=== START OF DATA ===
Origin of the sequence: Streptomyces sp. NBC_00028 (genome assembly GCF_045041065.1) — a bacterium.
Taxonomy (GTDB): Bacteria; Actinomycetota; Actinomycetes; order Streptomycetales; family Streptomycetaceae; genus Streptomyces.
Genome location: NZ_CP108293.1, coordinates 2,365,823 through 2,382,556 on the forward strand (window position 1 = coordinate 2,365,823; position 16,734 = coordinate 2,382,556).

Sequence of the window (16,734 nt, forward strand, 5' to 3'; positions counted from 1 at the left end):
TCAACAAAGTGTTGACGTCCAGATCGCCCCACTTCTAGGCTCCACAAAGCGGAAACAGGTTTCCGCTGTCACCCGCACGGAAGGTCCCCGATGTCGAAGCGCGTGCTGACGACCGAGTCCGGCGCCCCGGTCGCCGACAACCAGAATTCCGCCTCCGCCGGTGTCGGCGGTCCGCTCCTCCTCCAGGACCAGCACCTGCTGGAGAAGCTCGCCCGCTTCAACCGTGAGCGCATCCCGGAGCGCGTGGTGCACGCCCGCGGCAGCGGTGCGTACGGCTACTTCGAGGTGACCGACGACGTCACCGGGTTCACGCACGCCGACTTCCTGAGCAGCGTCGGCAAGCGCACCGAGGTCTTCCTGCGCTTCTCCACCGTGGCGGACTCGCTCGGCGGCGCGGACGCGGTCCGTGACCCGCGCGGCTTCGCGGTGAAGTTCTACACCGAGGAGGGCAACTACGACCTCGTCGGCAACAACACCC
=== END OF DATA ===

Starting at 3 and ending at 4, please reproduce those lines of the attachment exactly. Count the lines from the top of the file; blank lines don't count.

Genome location: NZ_CP108293.1, coordinates 2,365,823 through 2,382,556 on the forward strand (window position 1 = coordinate 2,365,823; position 16,734 = coordinate 2,382,556).

Sequence of the window (16,734 nt, forward strand, 5' to 3'; positions counted from 1 at the left end):